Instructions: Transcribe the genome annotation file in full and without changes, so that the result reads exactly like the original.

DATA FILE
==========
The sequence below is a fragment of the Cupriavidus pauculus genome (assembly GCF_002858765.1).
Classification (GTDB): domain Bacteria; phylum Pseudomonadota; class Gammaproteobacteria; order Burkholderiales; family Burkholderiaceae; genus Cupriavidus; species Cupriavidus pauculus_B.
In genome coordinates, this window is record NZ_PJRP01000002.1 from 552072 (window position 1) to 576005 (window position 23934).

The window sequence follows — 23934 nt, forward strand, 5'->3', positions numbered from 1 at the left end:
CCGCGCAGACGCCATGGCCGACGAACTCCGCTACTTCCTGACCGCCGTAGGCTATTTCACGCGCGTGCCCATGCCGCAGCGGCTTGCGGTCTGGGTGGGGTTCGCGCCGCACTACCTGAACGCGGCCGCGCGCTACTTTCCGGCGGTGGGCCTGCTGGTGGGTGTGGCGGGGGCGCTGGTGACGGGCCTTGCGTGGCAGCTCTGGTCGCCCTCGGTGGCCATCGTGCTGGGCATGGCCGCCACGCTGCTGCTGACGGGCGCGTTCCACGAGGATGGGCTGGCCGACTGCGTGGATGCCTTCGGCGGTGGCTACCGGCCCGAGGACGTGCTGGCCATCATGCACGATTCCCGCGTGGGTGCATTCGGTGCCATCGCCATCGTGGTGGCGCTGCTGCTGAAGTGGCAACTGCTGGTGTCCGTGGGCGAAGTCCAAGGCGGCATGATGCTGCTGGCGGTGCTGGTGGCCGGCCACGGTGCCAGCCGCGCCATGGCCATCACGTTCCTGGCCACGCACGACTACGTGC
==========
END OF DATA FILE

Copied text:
The sequence below is a fragment of the Cupriavidus pauculus genome (assembly GCF_002858765.1).
Classification (GTDB): domain Bacteria; phylum Pseudomonadota; class Gammaproteobacteria; order Burkholderiales; family Burkholderiaceae; genus Cupriavidus; species Cupriavidus pauculus_B.
In genome coordinates, this window is record NZ_PJRP01000002.1 from 552072 (window position 1) to 576005 (window position 23934).

The window sequence follows — 23934 nt, forward strand, 5'->3', positions numbered from 1 at the left end:
CCGCGCAGACGCCATGGCCGACGAACTCCGCTACTTCCTGACCGCCGTAGGCTATTTCACGCGCGTGCCCATGCCGCAGCGGCTTGCGGTCTGGGTGGGGTTCGCGCCGCACTACCTGAACGCGGCCGCGCGCTACTTTCCGGCGGTGGGCCTGCTGGTGGGTGTGGCGGGGGCGCTGGTGACGGGCCTTGCGTGGCAGCTCTGGTCGCCCTCGGTGGCCATCGTGCTGGGCATGGCCGCCACGCTGCTGCTGACGGGCGCGTTCCACGAGGATGGGCTGGCCGACTGCGTGGATGCCTTCGGCGGTGGCTACCGGCCCGAGGACGTGCTGGCCATCATGCACGATTCCCGCGTGGGTGCATTCGGTGCCATCGCCATCGTGGTGGCGCTGCTGCTGAAGTGGCAACTGCTGGTGTCCGTGGGCGAAGTCCAAGGCGGCATGATGCTGCTGGCGGTGCTGGTGGCCGGCCACGGTGCCAGCCGCGCCATGGCCATCACGTTCCTGGCCACGCACGACTACGTGC